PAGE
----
Felon Blames 70s Church Architecture: the book

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Felon Blames 1970s Church Architecture for Life of Sin

Las Vegas, NV: A local man recently jailed on a burglary attempt has published a provocative editorial essay in the diocesan newspaper on what drove him to a life of crime and sin: plain and lackluster architecture in Catholic churches built during Vatican II.

James Richard Willis, Jr., says that if the buildings "had just been done nice and Gothic like in the old days, I would have been moved to goodness rather than be the two-bit thief I am today."

Willis, who has been convicted on five counts of burglary, three counts of minor assault, one count of embezzlement, and the refusal to pay for 68 parking tickets received between January and June of 2005, uses his essay to explain why he embraced a life of crime. "Really, the message I got from the whitewashed walls, the abstract stained glass, and the minimalist symbolic representations was that life was a meaningless crapshoot, so I may as well lie, cheat, steal and beg my way through it. I see myself as being abandoned by Church architecture, and this lack of aesthetic guidance contributed to my crimes."

The essay has been a topic of much discussion in the diocese. The Ironic Catholic secured an exclusive interview.

I.C.: Mr. Willis, it's clear you don't appreciate the minimalist architecture of the first Vatican II generation, but to say it is a direct cause of a life of crime seems...well, heretical, for one.

Willis: Oh, you're going to preach to me about original sin, right? That everyone is born with a tendency to choose the wrong, and that we are ultimately responsible for our own sinful acts, if we understand what we are doing?

I.C.: As a matter of fact, yes.

Willis: Can't I say their original sin is worse than my original sin? I mean, look at that bell tower.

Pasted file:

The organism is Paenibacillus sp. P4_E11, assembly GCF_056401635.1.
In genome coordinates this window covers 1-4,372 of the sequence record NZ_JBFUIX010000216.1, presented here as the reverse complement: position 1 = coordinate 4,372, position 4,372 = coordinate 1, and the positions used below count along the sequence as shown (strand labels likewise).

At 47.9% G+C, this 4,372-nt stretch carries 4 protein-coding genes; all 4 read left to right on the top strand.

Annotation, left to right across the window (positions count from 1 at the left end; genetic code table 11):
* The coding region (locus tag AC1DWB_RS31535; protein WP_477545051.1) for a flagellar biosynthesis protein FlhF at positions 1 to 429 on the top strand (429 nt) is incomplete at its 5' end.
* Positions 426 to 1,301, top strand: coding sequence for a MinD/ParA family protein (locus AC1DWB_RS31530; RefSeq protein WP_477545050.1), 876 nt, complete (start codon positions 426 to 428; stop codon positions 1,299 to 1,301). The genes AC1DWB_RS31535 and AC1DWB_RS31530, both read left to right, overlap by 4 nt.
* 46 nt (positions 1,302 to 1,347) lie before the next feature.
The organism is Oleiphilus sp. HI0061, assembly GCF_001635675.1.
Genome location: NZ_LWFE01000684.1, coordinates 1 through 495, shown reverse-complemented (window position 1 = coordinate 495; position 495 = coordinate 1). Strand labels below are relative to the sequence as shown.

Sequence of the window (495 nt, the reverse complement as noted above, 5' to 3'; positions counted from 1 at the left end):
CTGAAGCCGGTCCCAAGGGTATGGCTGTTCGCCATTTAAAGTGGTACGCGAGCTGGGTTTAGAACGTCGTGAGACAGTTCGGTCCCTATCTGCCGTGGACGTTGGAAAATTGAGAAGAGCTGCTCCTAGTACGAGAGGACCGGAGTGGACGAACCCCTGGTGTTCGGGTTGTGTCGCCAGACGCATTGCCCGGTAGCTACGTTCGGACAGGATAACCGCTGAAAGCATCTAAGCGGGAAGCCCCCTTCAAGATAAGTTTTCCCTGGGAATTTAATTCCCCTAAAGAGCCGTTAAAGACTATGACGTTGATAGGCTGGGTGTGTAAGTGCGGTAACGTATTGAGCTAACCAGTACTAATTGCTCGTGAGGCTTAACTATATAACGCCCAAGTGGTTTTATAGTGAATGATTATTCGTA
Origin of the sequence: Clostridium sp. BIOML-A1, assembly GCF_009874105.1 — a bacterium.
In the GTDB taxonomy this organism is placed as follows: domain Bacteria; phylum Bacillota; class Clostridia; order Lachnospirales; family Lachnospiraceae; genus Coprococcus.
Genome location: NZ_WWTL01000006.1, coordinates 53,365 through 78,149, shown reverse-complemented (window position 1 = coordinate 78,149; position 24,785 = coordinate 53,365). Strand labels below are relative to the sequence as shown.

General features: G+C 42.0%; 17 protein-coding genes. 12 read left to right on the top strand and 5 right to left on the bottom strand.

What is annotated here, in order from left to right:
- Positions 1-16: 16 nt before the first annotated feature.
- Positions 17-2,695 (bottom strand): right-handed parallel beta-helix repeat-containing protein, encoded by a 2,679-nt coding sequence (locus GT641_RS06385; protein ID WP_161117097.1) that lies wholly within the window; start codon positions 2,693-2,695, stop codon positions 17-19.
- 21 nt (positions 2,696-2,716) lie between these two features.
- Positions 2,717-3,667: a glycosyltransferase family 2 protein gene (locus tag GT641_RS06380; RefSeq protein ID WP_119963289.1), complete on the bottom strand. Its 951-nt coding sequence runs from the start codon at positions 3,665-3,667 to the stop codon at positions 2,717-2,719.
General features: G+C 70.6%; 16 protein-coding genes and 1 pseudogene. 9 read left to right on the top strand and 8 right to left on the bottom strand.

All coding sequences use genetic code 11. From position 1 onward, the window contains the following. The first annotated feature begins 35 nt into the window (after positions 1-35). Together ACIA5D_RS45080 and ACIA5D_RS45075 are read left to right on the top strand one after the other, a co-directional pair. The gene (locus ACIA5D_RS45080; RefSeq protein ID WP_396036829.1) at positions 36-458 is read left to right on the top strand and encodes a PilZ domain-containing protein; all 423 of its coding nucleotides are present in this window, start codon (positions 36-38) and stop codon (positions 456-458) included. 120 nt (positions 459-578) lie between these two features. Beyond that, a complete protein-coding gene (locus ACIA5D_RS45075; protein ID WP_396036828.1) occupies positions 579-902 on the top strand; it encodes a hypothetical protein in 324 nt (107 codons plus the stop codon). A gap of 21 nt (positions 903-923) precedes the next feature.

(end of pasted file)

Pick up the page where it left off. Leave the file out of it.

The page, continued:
I.C. You can say it, but I don't think the Catechism ranks degrees of inherited original sin.

Willis: All I know is that I was a good and faithful Catholic, attending Mass for years in that whitewashed circular orchestra pit with a table and boom mikes, and I still live in moral squalor. There must be a reason for this, and that abstract worship arena is burned into my memory like a bad re-run of Trading Spaces.

I.C.: Mr. Willis, how do you then respond to people who say that you still heard the Word of God every Sunday, presumably participated in a licit Eucharist every Sunday, and were surrounded in worship by the People of God every Sunday? Aren't the people, the sacraments, the Word received and heard--the essential piece that makes a Church? Shouldn't that have been sufficient formation of conscience?

Willis: (long pause.) You know, maybe it was my Catholic schools I need to blame after all.

A liturgist for the diocese, who preferred to remain anonymous, said that the low-key architectural presentation of that period helped counter the neon flash of the Vegas strip. "The minimalism says, 'We are about something different here.' Plus, Gothic is danged expensive."

Diocesan spokespeople have responded with "no comment."